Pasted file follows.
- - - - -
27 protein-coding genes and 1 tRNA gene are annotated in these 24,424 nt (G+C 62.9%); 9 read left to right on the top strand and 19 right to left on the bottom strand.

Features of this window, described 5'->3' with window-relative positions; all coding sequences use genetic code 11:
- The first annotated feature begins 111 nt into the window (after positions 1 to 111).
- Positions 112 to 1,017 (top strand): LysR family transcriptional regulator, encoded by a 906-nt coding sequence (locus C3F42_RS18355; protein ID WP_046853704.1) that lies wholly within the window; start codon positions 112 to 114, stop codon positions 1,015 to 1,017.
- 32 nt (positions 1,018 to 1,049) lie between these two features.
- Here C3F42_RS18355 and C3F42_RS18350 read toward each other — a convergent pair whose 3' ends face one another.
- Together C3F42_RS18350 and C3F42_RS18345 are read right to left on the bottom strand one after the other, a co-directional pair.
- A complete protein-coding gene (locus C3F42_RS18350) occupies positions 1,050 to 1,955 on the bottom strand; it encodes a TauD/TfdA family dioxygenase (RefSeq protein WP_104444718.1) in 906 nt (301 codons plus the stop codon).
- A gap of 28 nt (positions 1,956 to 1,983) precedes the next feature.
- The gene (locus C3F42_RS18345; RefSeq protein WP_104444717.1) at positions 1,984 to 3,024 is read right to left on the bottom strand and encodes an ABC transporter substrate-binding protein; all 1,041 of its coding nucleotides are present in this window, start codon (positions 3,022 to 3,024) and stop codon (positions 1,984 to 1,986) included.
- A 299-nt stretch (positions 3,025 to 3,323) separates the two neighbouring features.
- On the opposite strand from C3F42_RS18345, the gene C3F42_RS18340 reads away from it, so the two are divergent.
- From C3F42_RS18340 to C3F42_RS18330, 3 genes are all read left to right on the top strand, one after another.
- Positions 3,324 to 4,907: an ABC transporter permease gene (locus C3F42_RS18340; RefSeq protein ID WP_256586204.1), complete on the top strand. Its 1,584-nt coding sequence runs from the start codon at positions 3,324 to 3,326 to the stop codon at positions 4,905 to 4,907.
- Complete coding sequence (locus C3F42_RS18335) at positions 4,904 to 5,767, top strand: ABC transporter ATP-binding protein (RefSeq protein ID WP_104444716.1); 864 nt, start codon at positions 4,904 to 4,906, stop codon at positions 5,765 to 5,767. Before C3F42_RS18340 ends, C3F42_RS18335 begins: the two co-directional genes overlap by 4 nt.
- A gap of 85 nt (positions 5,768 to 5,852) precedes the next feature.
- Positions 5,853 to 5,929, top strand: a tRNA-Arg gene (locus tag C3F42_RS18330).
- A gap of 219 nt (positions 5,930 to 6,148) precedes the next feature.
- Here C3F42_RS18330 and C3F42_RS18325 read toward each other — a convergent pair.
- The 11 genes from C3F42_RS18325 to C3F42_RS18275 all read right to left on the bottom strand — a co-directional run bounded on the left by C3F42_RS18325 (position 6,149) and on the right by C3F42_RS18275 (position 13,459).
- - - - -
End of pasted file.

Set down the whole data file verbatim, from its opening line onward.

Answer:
27 protein-coding genes and 1 tRNA gene are annotated in these 24,424 nt (G+C 62.9%); 9 read left to right on the top strand and 19 right to left on the bottom strand.

Features of this window, described 5'->3' with window-relative positions; all coding sequences use genetic code 11:
- The first annotated feature begins 111 nt into the window (after positions 1 to 111).
- Positions 112 to 1,017 (top strand): LysR family transcriptional regulator, encoded by a 906-nt coding sequence (locus C3F42_RS18355; protein ID WP_046853704.1) that lies wholly within the window; start codon positions 112 to 114, stop codon positions 1,015 to 1,017.
- 32 nt (positions 1,018 to 1,049) lie between these two features.
- Here C3F42_RS18355 and C3F42_RS18350 read toward each other — a convergent pair whose 3' ends face one another.
- Together C3F42_RS18350 and C3F42_RS18345 are read right to left on the bottom strand one after the other, a co-directional pair.
- A complete protein-coding gene (locus C3F42_RS18350) occupies positions 1,050 to 1,955 on the bottom strand; it encodes a TauD/TfdA family dioxygenase (RefSeq protein WP_104444718.1) in 906 nt (301 codons plus the stop codon).
- A gap of 28 nt (positions 1,956 to 1,983) precedes the next feature.
- The gene (locus C3F42_RS18345; RefSeq protein WP_104444717.1) at positions 1,984 to 3,024 is read right to left on the bottom strand and encodes an ABC transporter substrate-binding protein; all 1,041 of its coding nucleotides are present in this window, start codon (positions 3,022 to 3,024) and stop codon (positions 1,984 to 1,986) included.
- A 299-nt stretch (positions 3,025 to 3,323) separates the two neighbouring features.
- On the opposite strand from C3F42_RS18345, the gene C3F42_RS18340 reads away from it, so the two are divergent.
- From C3F42_RS18340 to C3F42_RS18330, 3 genes are all read left to right on the top strand, one after another.
- Positions 3,324 to 4,907: an ABC transporter permease gene (locus C3F42_RS18340; RefSeq protein ID WP_256586204.1), complete on the top strand. Its 1,584-nt coding sequence runs from the start codon at positions 3,324 to 3,326 to the stop codon at positions 4,905 to 4,907.
- Complete coding sequence (locus C3F42_RS18335) at positions 4,904 to 5,767, top strand: ABC transporter ATP-binding protein (RefSeq protein ID WP_104444716.1); 864 nt, start codon at positions 4,904 to 4,906, stop codon at positions 5,765 to 5,767. Before C3F42_RS18340 ends, C3F42_RS18335 begins: the two co-directional genes overlap by 4 nt.
- A gap of 85 nt (positions 5,768 to 5,852) precedes the next feature.
- Positions 5,853 to 5,929, top strand: a tRNA-Arg gene (locus tag C3F42_RS18330).
- A gap of 219 nt (positions 5,930 to 6,148) precedes the next feature.
- Here C3F42_RS18330 and C3F42_RS18325 read toward each other — a convergent pair.
- The 11 genes from C3F42_RS18325 to C3F42_RS18275 all read right to left on the bottom strand — a co-directional run bounded on the left by C3F42_RS18325 (position 6,149) and on the right by C3F42_RS18275 (position 13,459).